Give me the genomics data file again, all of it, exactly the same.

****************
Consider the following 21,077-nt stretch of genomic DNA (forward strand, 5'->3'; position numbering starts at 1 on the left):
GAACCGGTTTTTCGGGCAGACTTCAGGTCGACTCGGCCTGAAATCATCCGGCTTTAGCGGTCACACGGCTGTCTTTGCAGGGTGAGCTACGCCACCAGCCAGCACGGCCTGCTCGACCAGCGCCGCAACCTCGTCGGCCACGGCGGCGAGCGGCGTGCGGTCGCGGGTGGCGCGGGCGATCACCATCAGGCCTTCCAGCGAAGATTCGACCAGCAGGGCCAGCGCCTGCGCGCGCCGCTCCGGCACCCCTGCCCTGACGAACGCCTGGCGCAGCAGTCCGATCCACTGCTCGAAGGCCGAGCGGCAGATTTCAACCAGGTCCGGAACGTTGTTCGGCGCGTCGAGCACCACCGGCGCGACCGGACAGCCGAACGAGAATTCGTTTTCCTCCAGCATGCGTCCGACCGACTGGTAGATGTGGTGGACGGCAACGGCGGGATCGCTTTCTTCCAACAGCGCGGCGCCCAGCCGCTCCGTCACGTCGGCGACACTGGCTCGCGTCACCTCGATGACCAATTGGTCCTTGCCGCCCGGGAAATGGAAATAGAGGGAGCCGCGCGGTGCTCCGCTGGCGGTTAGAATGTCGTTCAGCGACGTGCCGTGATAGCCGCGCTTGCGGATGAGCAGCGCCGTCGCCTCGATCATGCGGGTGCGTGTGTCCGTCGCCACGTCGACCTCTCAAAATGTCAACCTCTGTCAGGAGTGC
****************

Consider the following 21,077-nt stretch of genomic DNA (forward strand, 5'->3'; position numbering starts at 1 on the left):
GAACCGGTTTTTCGGGCAGACTTCAGGTCGACTCGGCCTGAAATCATCCGGCTTTAGCGGTCACACGGCTGTCTTTGCAGGGTGAGCTACGCCACCAGCCAGCACGGCCTGCTCGACCAGCGCCGCAACCTCGTCGGCCACGGCGGCGAGCGGCGTGCGGTCGCGGGTGGCGCGGGCGATCACCATCAGGCCTTCCAGCGAAGATTCGACCAGCAGGGCCAGCGCCTGCGCGCGCCGCTCCGGCACCCCTGCCCTGACGAACGCCTGGCGCAGCAGTCCGATCCACTGCTCGAAGGCCGAGCGGCAGATTTCAACCAGGTCCGGAACGTTGTTCGGCGCGTCGAGCACCACCGGCGCGACCGGACAGCCGAACGAGAATTCGTTTTCCTCCAGCATGCGTCCGACCGACTGGTAGATGTGGTGGACGGCAACGGCGGGATCGCTTTCTTCCAACAGCGCGGCGCCCAGCCGCTCCGTCACGTCGGCGACACTGGCTCGCGTCACCTCGATGACCAATTGGTCCTTGCCGCCCGGGAAATGGAAATAGAGGGAGCCGCGCGGTGCTCCGCTGGCGGTTAGAATGTCGTTCAGCGACGTGCCGTGATAGCCGCGCTTGCGGATGAGCAGCGCCGTCGCCTCGATCATGCGGGTGCGTGTGTCCGTCGCCACGTCGACCTCTCAAAATGTCAACCTCTGTCAGGAGTGC